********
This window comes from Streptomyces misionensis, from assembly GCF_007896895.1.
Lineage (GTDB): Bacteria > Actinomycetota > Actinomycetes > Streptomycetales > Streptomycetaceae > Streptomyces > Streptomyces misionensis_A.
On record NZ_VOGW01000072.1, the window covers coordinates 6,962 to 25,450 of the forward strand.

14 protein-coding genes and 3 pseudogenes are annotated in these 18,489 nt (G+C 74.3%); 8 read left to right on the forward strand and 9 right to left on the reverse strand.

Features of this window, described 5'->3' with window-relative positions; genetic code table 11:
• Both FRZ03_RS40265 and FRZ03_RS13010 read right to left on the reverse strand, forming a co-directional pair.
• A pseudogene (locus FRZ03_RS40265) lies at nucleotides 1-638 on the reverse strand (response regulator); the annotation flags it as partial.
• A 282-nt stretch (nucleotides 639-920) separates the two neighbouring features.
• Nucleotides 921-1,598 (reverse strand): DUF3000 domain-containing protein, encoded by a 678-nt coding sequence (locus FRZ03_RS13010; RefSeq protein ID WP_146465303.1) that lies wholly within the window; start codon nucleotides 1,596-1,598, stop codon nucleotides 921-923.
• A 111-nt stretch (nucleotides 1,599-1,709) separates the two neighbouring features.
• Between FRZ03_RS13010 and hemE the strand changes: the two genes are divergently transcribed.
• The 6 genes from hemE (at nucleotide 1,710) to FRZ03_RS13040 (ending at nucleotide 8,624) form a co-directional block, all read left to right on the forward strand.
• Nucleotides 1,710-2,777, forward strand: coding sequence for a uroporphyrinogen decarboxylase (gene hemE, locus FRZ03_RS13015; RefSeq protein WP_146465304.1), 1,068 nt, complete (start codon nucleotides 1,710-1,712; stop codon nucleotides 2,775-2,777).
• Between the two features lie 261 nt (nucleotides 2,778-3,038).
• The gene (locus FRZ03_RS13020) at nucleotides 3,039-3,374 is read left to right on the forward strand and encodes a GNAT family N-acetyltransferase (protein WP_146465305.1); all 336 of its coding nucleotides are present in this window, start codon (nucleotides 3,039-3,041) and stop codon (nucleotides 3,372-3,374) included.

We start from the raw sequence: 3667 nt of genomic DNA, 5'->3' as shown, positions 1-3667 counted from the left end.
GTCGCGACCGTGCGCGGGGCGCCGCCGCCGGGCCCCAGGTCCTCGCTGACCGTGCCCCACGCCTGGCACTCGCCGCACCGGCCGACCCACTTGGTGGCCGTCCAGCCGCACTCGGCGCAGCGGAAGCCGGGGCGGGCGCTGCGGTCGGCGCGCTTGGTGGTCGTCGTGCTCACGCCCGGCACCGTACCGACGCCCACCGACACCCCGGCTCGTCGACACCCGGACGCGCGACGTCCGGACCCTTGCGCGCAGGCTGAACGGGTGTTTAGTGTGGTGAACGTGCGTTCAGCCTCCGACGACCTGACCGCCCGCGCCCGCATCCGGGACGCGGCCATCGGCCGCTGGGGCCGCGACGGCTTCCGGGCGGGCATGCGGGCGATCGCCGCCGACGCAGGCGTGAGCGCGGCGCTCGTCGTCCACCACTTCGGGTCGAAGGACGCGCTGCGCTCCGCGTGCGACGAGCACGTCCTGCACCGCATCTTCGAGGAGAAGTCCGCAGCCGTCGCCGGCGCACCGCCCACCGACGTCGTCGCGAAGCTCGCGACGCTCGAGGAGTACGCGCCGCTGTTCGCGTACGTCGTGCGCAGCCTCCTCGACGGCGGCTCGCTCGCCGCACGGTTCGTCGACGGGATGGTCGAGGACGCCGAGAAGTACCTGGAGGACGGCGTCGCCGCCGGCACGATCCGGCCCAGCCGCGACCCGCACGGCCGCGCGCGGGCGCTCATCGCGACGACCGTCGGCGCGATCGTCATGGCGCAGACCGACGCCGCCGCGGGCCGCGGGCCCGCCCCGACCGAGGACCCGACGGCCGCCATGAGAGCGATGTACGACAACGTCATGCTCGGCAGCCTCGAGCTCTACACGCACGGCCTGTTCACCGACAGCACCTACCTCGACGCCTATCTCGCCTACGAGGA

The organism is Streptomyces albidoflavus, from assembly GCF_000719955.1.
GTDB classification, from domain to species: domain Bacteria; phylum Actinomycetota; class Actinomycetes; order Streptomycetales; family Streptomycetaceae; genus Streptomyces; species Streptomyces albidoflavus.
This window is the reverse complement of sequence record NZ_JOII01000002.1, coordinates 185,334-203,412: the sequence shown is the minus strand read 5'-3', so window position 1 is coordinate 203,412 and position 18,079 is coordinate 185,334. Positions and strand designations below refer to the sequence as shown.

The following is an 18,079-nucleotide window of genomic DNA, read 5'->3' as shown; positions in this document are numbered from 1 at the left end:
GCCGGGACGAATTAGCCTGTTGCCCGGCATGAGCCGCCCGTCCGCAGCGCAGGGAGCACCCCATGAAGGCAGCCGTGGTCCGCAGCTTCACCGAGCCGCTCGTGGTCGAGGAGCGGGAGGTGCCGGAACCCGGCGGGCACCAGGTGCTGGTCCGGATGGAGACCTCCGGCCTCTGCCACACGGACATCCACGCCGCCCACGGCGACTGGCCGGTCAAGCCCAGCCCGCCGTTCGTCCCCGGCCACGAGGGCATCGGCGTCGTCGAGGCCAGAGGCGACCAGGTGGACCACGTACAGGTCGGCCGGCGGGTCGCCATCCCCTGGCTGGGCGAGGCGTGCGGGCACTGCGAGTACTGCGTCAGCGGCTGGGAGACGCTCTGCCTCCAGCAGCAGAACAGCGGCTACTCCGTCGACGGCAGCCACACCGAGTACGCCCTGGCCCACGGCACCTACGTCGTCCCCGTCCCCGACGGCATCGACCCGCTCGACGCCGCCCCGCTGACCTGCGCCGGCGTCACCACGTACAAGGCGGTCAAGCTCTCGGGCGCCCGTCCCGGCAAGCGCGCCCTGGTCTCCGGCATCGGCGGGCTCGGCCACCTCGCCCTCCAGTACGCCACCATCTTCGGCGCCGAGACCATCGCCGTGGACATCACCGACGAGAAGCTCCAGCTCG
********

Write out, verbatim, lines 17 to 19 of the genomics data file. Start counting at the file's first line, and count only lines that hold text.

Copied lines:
GTCGCGACCGTGCGCGGGGCGCCGCCGCCGGGCCCCAGGTCCTCGCTGACCGTGCCCCACGCCTGGCACTCGCCGCACCGGCCGACCCACTTGGTGGCCGTCCAGCCGCACTCGGCGCAGCGGAAGCCGGGGCGGGCGCTGCGGTCGGCGCGCTTGGTGGTCGTCGTGCTCACGCCCGGCACCGTACCGACGCCCACCGACACCCCGGCTCGTCGACACCCGGACGCGCGACGTCCGGACCCTTGCGCGCAGGCTGAACGGGTGTTTAGTGTGGTGAACGTGCGTTCAGCCTCCGACGACCTGACCGCCCGCGCCCGCATCCGGGACGCGGCCATCGGCCGCTGGGGCCGCGACGGCTTCCGGGCGGGCATGCGGGCGATCGCCGCCGACGCAGGCGTGAGCGCGGCGCTCGTCGTCCACCACTTCGGGTCGAAGGACGCGCTGCGCTCCGCGTGCGACGAGCACGTCCTGCACCGCATCTTCGAGGAGAAGTCCGCAGCCGTCGCCGGCGCACCGCCCACCGACGTCGTCGCGAAGCTCGCGACGCTCGAGGAGTACGCGCCGCTGTTCGCGTACGTCGTGCGCAGCCTCCTCGACGGCGGCTCGCTCGCCGCACGGTTCGTCGACGGGATGGTCGAGGACGCCGAGAAGTACCTGGAGGACGGCGTCGCCGCCGGCACGATCCGGCCCAGCCGCGACCCGCACGGCCGCGCGCGGGCGCTCATCGCGACGACCGTCGGCGCGATCGTCATGGCGCAGACCGACGCCGCCGCGGGCCGCGGGCCCGCCCCGACCGAGGACCCGACGGCCGCCATGAGAGCGATGTACGACAACGTCATGCTCGGCAGCCTCGAGCTCTACACGCACGGCCTGTTCACCGACAGCACCTACCTCGACGCCTATCTCGCCTACGAGGA

The organism is Streptomyces albidoflavus, from assembly GCF_000719955.1.
GTDB classification, from domain to species: domain Bacteria; phylum Actinomycetota; class Actinomycetes; order Streptomycetales; family Streptomycetaceae; genus Streptomyces; species Streptomyces albidoflavus.